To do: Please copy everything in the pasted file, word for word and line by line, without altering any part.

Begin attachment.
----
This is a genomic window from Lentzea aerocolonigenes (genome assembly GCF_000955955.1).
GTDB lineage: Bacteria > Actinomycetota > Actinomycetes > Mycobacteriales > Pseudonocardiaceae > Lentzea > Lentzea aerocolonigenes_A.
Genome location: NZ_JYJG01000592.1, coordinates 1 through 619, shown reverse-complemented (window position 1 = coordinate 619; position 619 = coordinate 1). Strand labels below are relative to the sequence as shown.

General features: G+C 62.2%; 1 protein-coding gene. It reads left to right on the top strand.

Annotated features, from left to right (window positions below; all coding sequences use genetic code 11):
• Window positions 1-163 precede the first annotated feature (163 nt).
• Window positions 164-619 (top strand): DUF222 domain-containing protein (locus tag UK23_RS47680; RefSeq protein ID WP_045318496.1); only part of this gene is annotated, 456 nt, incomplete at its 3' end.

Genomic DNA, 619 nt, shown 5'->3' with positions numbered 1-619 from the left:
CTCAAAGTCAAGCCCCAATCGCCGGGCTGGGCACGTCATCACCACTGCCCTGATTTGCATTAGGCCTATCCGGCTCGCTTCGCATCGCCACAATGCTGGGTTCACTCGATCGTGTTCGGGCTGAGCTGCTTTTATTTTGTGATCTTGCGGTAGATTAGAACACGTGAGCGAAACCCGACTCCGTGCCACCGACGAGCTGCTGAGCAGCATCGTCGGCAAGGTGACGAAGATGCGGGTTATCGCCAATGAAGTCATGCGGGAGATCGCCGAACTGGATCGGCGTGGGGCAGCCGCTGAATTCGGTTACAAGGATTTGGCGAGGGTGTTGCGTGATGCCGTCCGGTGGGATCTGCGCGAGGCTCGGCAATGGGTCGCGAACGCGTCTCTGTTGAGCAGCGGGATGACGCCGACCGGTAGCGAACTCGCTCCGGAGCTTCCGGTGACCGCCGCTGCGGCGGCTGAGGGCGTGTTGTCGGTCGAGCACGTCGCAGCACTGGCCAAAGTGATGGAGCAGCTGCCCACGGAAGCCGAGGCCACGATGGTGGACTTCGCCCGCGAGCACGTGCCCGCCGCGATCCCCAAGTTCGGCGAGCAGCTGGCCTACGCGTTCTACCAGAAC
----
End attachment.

This is a genomic window from Lentzea aerocolonigenes (genome assembly GCF_000955955.1).
GTDB lineage: Bacteria > Actinomycetota > Actinomycetes > Mycobacteriales > Pseudonocardiaceae > Lentzea > Lentzea aerocolonigenes_A.
Genome location: NZ_JYJG01000592.1, coordinates 1 through 619, shown reverse-complemented (window position 1 = coordinate 619; position 619 = coordinate 1). Strand labels below are relative to the sequence as shown.

General features: G+C 62.2%; 1 protein-coding gene. It reads left to right on the top strand.

Annotated features, from left to right (window positions below; all coding sequences use genetic code 11):
• Window positions 1-163 precede the first annotated feature (163 nt).
• Window positions 164-619 (top strand): DUF222 domain-containing protein (locus tag UK23_RS47680; RefSeq protein ID WP_045318496.1); only part of this gene is annotated, 456 nt, incomplete at its 3' end.

Genomic DNA, 619 nt, shown 5'->3' with positions numbered 1-619 from the left:
CTCAAAGTCAAGCCCCAATCGCCGGGCTGGGCACGTCATCACCACTGCCCTGATTTGCATTAGGCCTATCCGGCTCGCTTCGCATCGCCACAATGCTGGGTTCACTCGATCGTGTTCGGGCTGAGCTGCTTTTATTTTGTGATCTTGCGGTAGATTAGAACACGTGAGCGAAACCCGACTCCGTGCCACCGACGAGCTGCTGAGCAGCATCGTCGGCAAGGTGACGAAGATGCGGGTTATCGCCAATGAAGTCATGCGGGAGATCGCCGAACTGGATCGGCGTGGGGCAGCCGCTGAATTCGGTTACAAGGATTTGGCGAGGGTGTTGCGTGATGCCGTCCGGTGGGATCTGCGCGAGGCTCGGCAATGGGTCGCGAACGCGTCTCTGTTGAGCAGCGGGATGACGCCGACCGGTAGCGAACTCGCTCCGGAGCTTCCGGTGACCGCCGCTGCGGCGGCTGAGGGCGTGTTGTCGGTCGAGCACGTCGCAGCACTGGCCAAAGTGATGGAGCAGCTGCCCACGGAAGCCGAGGCCACGATGGTGGACTTCGCCCGCGAGCACGTGCCCGCCGCGATCCCCAAGTTCGGCGAGCAGCTGGCCTACGCGTTCTACCAGAAC